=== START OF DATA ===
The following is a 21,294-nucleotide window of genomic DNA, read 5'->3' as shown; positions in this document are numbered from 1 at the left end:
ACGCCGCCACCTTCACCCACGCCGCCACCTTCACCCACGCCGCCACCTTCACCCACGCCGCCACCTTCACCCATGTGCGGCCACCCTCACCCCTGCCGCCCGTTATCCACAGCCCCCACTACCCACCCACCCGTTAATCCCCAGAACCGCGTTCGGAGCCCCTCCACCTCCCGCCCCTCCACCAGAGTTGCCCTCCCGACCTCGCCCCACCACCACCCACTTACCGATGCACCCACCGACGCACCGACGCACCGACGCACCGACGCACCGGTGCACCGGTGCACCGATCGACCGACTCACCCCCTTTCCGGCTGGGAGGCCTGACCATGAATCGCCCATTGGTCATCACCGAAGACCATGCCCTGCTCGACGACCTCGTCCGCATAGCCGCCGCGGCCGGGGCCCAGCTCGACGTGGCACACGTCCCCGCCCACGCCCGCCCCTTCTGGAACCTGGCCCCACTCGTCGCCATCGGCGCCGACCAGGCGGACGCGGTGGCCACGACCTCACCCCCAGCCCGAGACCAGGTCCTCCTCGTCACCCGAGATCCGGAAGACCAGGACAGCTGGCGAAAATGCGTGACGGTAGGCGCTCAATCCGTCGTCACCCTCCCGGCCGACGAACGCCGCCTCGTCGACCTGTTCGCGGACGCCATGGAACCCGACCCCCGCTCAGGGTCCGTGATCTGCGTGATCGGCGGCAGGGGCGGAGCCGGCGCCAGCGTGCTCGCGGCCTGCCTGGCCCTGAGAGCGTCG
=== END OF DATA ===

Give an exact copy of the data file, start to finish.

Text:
The following is a 21,294-nucleotide window of genomic DNA, read 5'->3' as shown; positions in this document are numbered from 1 at the left end:
ACGCCGCCACCTTCACCCACGCCGCCACCTTCACCCACGCCGCCACCTTCACCCACGCCGCCACCTTCACCCATGTGCGGCCACCCTCACCCCTGCCGCCCGTTATCCACAGCCCCCACTACCCACCCACCCGTTAATCCCCAGAACCGCGTTCGGAGCCCCTCCACCTCCCGCCCCTCCACCAGAGTTGCCCTCCCGACCTCGCCCCACCACCACCCACTTACCGATGCACCCACCGACGCACCGACGCACCGACGCACCGACGCACCGGTGCACCGGTGCACCGATCGACCGACTCACCCCCTTTCCGGCTGGGAGGCCTGACCATGAATCGCCCATTGGTCATCACCGAAGACCATGCCCTGCTCGACGACCTCGTCCGCATAGCCGCCGCGGCCGGGGCCCAGCTCGACGTGGCACACGTCCCCGCCCACGCCCGCCCCTTCTGGAACCTGGCCCCACTCGTCGCCATCGGCGCCGACCAGGCGGACGCGGTGGCCACGACCTCACCCCCAGCCCGAGACCAGGTCCTCCTCGTCACCCGAGATCCGGAAGACCAGGACAGCTGGCGAAAATGCGTGACGGTAGGCGCTCAATCCGTCGTCACCCTCCCGGCCGACGAACGCCGCCTCGTCGACCTGTTCGCGGACGCCATGGAACCCGACCCCCGCTCAGGGTCCGTGATCTGCGTGATCGGCGGCAGGGGCGGAGCCGGCGCCAGCGTGCTCGCGGCCTGCCTGGCCCTGAGAGCGTCG